Research confirms milk solids gains from rumen conditioner addition to high yielding dairy rationsPublished Monday, 23rd October 2017
Even in the absence of any specific acidosis threat, adding a slow-release rumen conditioner can increase milk solids production by up to 7% and energy-corrected milk (ECM) yield by as much as 1.74 kg/cow/day, according to recently presented results at the American Dairy Science Association annual meeting.
The 12-week trial in Ireland used 42 mid-lactation Holstein Friesian cows fed a typical European-style total mixed ration (TMR) – 55:45 concentrate:forage ratio, equal mix of grass and maize silages – either with or without addition of a calcareous marine algae-based rumen conditioner (Acid Buf). Concentrate ingredients included cereals, soyabean meal, sugar beet pulp, soya hulls and molasses.
The main result was a significant improvement in milk fat concentration (3.87 vs. 3.68%) whilst at the same time maintaining milk protein levels (3.26 vs. 3.21%). Combined with a numerical 0.84 kg/cow/day rise in milk output, the net impact was a 7% increase in total milk solids production (2.35 vs. 2.19 kg/cow/day) and a 1.74 kg/cow/day rise in ECM yield.
Total milk solids production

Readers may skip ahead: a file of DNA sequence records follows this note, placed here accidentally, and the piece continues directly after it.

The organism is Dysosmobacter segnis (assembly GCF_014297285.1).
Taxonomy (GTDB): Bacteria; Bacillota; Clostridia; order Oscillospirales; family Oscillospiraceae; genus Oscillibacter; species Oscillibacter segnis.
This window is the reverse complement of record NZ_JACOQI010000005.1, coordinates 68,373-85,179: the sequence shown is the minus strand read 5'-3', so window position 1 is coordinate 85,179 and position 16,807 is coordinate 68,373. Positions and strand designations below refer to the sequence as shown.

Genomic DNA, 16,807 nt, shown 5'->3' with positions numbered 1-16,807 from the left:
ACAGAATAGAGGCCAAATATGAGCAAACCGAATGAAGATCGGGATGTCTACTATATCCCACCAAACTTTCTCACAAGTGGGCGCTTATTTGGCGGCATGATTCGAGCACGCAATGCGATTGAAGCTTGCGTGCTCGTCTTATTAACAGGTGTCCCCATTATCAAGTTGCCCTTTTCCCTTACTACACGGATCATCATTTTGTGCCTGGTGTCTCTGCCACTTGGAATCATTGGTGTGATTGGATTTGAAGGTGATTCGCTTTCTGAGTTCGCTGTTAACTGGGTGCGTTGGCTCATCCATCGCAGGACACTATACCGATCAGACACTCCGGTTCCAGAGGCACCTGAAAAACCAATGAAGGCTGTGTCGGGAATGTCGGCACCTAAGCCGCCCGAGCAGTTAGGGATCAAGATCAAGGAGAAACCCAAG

Impoving rumen ph
A small-scale in-vivo trial run using a similar ration highlighted the significant improvement in rumen pH when the conditioner was included, with time below pH5.8 (the point at which fibre digestion is compromised) falling from 10.7 to 2.9 hours/day. The period below the critical pH5.5 threshold for clinical acidosis was reduced from 6.1 to 0.8 hours/day.
Time rumen pH was below pH5.5
“These rations were typical of those fed throughout much the UK and Ireland, and the results highlight both the ongoing pressure faced by the rumen and the positive impact slow-release conditioners like Acid Buf can have,” states Dr Derek McIlmoyle, AB Vista’s EMEA Technical Director.
“The potential for modern high energy density early and mid-lactation rations to create overly acidic conditions in the rumen is substantial, and fibre digestion can be negatively affected for large parts of the day even if there are no obvious outward signs of acidosis. Increasing the time rumen content is within the optimum pH5.8-6.2 range improves rumen function and energy release, with knock-on benefits for feed efficiency, milk output and milk fat in particular.”
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